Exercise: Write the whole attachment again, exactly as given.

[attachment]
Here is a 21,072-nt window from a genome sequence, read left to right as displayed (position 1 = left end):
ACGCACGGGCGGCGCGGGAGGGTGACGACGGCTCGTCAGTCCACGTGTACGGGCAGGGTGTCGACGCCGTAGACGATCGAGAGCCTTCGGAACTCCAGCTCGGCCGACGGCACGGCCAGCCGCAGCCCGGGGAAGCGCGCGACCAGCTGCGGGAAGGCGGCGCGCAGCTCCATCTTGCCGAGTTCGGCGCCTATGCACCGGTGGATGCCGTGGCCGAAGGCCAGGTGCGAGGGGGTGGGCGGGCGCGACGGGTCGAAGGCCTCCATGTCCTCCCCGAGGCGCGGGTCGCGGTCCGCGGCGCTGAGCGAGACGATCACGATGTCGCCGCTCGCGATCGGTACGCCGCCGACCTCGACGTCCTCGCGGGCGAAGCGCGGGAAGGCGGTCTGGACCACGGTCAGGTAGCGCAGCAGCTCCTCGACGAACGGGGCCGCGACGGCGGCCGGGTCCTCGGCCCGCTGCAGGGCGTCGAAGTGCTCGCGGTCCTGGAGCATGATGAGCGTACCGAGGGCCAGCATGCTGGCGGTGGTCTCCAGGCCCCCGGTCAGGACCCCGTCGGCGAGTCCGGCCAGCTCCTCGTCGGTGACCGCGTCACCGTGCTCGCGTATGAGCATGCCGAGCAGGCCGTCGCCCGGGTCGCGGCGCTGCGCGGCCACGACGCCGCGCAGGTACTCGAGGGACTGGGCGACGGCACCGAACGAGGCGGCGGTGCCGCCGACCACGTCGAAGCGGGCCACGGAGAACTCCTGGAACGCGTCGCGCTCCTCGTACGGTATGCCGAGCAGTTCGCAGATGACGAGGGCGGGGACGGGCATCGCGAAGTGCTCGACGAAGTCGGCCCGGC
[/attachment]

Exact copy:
Here is a 21,072-nt window from a genome sequence, read left to right as displayed (position 1 = left end):
ACGCACGGGCGGCGCGGGAGGGTGACGACGGCTCGTCAGTCCACGTGTACGGGCAGGGTGTCGACGCCGTAGACGATCGAGAGCCTTCGGAACTCCAGCTCGGCCGACGGCACGGCCAGCCGCAGCCCGGGGAAGCGCGCGACCAGCTGCGGGAAGGCGGCGCGCAGCTCCATCTTGCCGAGTTCGGCGCCTATGCACCGGTGGATGCCGTGGCCGAAGGCCAGGTGCGAGGGGGTGGGCGGGCGCGACGGGTCGAAGGCCTCCATGTCCTCCCCGAGGCGCGGGTCGCGGTCCGCGGCGCTGAGCGAGACGATCACGATGTCGCCGCTCGCGATCGGTACGCCGCCGACCTCGACGTCCTCGCGGGCGAAGCGCGGGAAGGCGGTCTGGACCACGGTCAGGTAGCGCAGCAGCTCCTCGACGAACGGGGCCGCGACGGCGGCCGGGTCCTCGGCCCGCTGCAGGGCGTCGAAGTGCTCGCGGTCCTGGAGCATGATGAGCGTACCGAGGGCCAGCATGCTGGCGGTGGTCTCCAGGCCCCCGGTCAGGACCCCGTCGGCGAGTCCGGCCAGCTCCTCGTCGGTGACCGCGTCACCGTGCTCGCGTATGAGCATGCCGAGCAGGCCGTCGCCCGGGTCGCGGCGCTGCGCGGCCACGACGCCGCGCAGGTACTCGAGGGACTGGGCGACGGCACCGAACGAGGCGGCGGTGCCGCCGACCACGTCGAAGCGGGCCACGGAGAACTCCTGGAACGCGTCGCGCTCCTCGTACGGTATGCCGAGCAGTTCGCAGATGACGAGGGCGGGGACGGGCATCGCGAAGTGCTCGACGAAGTCGGCCCGGC